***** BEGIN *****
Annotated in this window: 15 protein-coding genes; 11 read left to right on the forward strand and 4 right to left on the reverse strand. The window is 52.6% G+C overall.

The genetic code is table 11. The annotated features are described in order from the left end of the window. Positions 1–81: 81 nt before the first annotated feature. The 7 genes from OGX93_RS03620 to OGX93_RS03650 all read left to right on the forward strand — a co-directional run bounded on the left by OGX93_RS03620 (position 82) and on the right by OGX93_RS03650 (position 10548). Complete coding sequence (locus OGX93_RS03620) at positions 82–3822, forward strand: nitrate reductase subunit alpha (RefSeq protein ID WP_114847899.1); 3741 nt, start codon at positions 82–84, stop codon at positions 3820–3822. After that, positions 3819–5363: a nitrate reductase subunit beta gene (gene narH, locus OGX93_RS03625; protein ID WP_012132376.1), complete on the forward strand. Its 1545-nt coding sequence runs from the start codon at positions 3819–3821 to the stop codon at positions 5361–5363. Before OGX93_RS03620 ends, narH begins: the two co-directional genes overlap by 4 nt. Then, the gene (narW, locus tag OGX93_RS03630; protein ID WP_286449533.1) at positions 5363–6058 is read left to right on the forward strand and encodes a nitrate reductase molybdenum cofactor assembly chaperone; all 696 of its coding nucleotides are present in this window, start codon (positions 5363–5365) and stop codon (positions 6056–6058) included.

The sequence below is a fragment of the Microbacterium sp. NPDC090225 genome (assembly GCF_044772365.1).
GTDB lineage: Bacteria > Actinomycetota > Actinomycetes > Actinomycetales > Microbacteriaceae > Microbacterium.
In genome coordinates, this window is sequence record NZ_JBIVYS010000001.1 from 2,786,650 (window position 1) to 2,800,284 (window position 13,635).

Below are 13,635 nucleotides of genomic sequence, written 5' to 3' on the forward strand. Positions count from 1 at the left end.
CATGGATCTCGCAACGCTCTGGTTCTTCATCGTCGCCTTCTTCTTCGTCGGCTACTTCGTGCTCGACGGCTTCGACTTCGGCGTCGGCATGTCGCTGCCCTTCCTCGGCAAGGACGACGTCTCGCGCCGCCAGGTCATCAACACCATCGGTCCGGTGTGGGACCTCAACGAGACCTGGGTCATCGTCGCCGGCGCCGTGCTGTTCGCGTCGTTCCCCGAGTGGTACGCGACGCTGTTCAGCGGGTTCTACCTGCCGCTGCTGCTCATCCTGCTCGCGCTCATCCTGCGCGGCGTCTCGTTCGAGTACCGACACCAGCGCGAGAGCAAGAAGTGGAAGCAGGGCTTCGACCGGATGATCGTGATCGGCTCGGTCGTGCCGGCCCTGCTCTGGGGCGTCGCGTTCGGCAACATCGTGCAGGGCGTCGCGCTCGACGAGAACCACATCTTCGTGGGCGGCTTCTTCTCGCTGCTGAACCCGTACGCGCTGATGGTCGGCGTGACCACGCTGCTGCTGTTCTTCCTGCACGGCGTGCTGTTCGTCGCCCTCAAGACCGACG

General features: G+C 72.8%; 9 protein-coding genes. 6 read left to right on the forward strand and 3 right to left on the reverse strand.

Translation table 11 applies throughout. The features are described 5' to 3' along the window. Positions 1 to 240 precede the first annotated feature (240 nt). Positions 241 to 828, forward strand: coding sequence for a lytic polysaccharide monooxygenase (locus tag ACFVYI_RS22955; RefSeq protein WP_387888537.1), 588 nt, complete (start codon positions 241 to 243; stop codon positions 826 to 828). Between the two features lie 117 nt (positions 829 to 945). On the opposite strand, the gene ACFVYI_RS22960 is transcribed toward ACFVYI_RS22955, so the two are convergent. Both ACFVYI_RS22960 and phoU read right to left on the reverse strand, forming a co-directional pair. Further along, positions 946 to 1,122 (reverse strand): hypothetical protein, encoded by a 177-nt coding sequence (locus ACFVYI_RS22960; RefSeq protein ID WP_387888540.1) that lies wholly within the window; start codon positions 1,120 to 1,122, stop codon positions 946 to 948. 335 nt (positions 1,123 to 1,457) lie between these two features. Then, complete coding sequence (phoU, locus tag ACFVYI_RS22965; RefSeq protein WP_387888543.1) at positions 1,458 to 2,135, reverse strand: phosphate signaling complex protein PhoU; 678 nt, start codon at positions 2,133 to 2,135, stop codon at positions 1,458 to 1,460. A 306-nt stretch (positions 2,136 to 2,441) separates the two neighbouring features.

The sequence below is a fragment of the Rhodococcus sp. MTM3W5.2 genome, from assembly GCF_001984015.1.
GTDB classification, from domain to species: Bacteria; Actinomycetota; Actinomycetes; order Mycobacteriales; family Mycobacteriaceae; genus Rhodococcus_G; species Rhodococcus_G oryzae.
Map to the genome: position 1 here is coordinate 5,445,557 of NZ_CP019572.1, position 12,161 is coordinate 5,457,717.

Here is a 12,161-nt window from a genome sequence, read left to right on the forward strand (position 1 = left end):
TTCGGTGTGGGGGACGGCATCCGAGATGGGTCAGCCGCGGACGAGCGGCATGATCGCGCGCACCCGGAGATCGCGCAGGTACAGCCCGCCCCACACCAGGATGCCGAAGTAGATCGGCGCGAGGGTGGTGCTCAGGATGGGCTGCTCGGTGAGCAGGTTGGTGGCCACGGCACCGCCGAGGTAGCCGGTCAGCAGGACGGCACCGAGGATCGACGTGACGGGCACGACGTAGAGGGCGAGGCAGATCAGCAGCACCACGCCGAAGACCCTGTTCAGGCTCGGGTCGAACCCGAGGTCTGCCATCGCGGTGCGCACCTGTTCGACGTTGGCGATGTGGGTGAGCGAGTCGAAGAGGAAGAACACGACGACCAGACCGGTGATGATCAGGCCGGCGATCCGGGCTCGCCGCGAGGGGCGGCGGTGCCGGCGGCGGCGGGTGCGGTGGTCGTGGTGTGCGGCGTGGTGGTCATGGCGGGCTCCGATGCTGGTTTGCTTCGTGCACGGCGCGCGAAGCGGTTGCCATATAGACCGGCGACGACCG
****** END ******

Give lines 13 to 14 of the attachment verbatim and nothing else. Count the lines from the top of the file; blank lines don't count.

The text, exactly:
Here is a 12,161-nt window from a genome sequence, read left to right on the forward strand (position 1 = left end):
TTCGGTGTGGGGGACGGCATCCGAGATGGGTCAGCCGCGGACGAGCGGCATGATCGCGCGCACCCGGAGATCGCGCAGGTACAGCCCGCCCCACACCAGGATGCCGAAGTAGATCGGCGCGAGGGTGGTGCTCAGGATGGGCTGCTCGGTGAGCAGGTTGGTGGCCACGGCACCGCCGAGGTAGCCGGTCAGCAGGACGGCACCGAGGATCGACGTGACGGGCACGACGTAGAGGGCGAGGCAGATCAGCAGCACCACGCCGAAGACCCTGTTCAGGCTCGGGTCGAACCCGAGGTCTGCCATCGCGGTGCGCACCTGTTCGACGTTGGCGATGTGGGTGAGCGAGTCGAAGAGGAAGAACACGACGACCAGACCGGTGATGATCAGGCCGGCGATCCGGGCTCGCCGCGAGGGGCGGCGGTGCCGGCGGCGGCGGGTGCGGTGGTCGTGGTGTGCGGCGTGGTGGTCATGGCGGGCTCCGATGCTGGTTTGCTTCGTGCACGGCGCGCGAAGCGGTTGCCATATAGACCGGCGACGACCG